| J.P. Yadav on way to his 69 in Bulawayo
Bulawayo: An abject batting surrender, save Jai Prakash Yadav and Irfan Pathan, underlined India’s continuing downslide as they lost to New Zealand by 51 runs in their opening match of the Videocon Cup tri-series here Friday.
After the bowlers did reasonably well to restrict the Black Caps to 215 all out, the Indian top and middle-order batsmen put up a pathetic batting show to be dismissed for 164 with fiery speedster Shane Bond (six for 19) doing the bulk of the damage.
The Indians were in danger of crashing to their lowest ever one-day total at one stage when they were reeling at 44 for eight but Yadav (69) and Pathan (50) saved them the blushes by providing a semblance of respectability to the total with a 118-run ninth wicket partnership.
Sourav Ganguly and his men appeared totally clueless as Bond produced a devastating opening spell to leave the Indian batting in total disarray in what turned out to be lopsided contest at the Queen’s Sports Club ground.
Yadav and Pathan ensured the defeat margin was not bigger with their 118-run ninth wicket stand from 144 balls.
It was remarkable for India to come thus far as at one stage they were in real danger of finishing less than their worst-ever score of 54 in one-day Internationals.
From the Indian perspective, no praise can be too high for the ninth wicket pair who defied and even dominated the New Zealand attack in the middle overs before Bond came back to remove Pathan and in the next over Yadav hoiked one to mid-off.
Yadav, who had played only two ODIs so far, way back in 2002 against the West Indies at home, scored a creditable 69 from 92 balls with 11 fours and one six while Pathan made 50 from 61 balls with three fours and a six.
Early Indian batsmen surrendered the advantage which their bowlers had seized so magnificently bowling. The cool conditions encouraged swing bowling and Pathan and Ashish Nehra made full use of it.
It all began in Bond’s second over when captain Sourav Ganguly (5) and Y. Venugopal Rao (0) were hustled out off successive deliveries and from there on, it was only a speedy downhill for the Indians.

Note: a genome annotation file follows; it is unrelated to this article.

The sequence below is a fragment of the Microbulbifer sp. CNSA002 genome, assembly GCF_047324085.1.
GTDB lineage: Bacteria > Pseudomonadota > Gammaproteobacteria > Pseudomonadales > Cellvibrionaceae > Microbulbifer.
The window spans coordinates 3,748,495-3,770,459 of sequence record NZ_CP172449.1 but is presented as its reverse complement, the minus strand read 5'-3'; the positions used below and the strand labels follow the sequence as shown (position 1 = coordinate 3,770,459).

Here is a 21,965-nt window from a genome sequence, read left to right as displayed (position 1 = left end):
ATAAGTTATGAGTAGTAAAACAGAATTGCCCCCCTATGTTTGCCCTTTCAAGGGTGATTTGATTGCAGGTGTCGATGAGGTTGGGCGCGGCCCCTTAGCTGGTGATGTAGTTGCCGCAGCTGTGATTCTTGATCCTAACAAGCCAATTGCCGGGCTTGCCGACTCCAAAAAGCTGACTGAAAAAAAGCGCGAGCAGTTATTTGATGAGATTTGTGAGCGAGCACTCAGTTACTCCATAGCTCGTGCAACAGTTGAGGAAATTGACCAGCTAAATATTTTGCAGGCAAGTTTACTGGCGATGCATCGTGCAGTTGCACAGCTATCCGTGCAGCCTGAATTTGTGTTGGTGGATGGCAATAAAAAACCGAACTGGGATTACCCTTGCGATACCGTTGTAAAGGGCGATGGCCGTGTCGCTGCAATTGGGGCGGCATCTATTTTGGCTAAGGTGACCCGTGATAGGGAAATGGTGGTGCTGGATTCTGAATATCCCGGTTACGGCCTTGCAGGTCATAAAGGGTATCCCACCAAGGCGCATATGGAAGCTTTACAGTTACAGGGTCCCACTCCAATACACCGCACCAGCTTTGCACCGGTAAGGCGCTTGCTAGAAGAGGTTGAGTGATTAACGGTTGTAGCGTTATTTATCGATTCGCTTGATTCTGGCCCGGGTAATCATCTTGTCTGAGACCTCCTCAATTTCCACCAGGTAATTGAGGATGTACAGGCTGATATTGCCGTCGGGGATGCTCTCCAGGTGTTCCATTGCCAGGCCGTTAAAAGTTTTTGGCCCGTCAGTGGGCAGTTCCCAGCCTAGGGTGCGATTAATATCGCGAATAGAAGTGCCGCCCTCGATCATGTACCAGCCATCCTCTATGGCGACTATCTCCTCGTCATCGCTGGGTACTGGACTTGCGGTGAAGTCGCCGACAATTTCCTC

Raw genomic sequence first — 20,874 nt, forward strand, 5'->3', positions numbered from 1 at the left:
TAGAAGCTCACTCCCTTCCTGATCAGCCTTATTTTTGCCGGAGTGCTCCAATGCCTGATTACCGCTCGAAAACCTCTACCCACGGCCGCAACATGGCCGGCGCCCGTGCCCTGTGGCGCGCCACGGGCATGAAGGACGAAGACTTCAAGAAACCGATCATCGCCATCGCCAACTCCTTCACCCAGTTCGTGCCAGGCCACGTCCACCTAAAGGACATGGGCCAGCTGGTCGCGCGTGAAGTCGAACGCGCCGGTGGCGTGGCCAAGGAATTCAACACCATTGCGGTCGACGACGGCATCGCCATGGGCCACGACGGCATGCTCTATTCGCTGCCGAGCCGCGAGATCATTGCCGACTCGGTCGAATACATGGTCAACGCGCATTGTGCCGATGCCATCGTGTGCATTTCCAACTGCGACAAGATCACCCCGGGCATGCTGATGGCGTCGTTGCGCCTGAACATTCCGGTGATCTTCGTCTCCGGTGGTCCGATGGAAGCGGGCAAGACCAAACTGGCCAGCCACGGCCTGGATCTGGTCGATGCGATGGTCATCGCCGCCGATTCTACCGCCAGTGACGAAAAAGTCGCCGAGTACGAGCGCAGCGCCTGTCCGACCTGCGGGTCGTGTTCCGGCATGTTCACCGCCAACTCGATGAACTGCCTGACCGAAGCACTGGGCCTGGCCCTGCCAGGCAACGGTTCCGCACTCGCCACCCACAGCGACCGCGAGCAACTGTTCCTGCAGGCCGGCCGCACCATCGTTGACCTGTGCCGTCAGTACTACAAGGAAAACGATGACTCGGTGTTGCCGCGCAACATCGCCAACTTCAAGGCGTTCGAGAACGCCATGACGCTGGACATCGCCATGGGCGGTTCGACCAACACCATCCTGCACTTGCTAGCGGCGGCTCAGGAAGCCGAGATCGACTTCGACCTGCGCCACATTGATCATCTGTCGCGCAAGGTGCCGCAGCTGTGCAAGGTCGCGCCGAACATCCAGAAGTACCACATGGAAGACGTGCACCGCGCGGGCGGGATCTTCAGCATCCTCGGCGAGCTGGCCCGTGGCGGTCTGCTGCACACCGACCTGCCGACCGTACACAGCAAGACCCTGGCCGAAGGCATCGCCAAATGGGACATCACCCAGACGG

Sourav survived the first torrid over from Bond with most of the balls bouncing dangerously around his face but in the second an involuntarily defensive jab on the onside was gloved to the wicketkeeper.
Rao, batting for only the second time in his career, was a wrong choice to weather the storm and a straight yorker found its target with the precision of a missile.
Rahul Dravid (5) became Bond’s next victim when he shaped a cut and under-edged on to his stumps. Yuvraj Singh followed him from the other end when he flirted with an outswinger from Andre Adams into second slip leaving India reeling at 19 for 4 in the seventh over.
Virender Sehwag and Mohammed Kaif offered a brief hope of revival before Bond again made his presence felt.
Earlier, New Zealand recovered from a horrendous start to post 215. They were once 36 for five in the 13th over before Jacob Oram (36), Craig McMillan (54) and Brendon McCullum (49) brought back sanity to the innings.
Pathan (3 for 34) and nehra (2 for 22) got the ball to swing a great deal and wickets fell in a flurry. The first hour had done the damage but conditions were bound to get in favour of batsmen and so it did as Oram (36) and McMillan (54) put on 91 runs for the sixth wicket from 100 balls.
Both had a lucky reprieve along the way, first when Yuvraj dropped McMillan backward of square leg off Harbhajan on 20 and later Oram was put down by Yadav at cover with Harbhajan again at the receiving end.
Only when the two batsmen seemed intent on making light of the disastrous start with some audacious strokes, luck intervened on India’s behalf.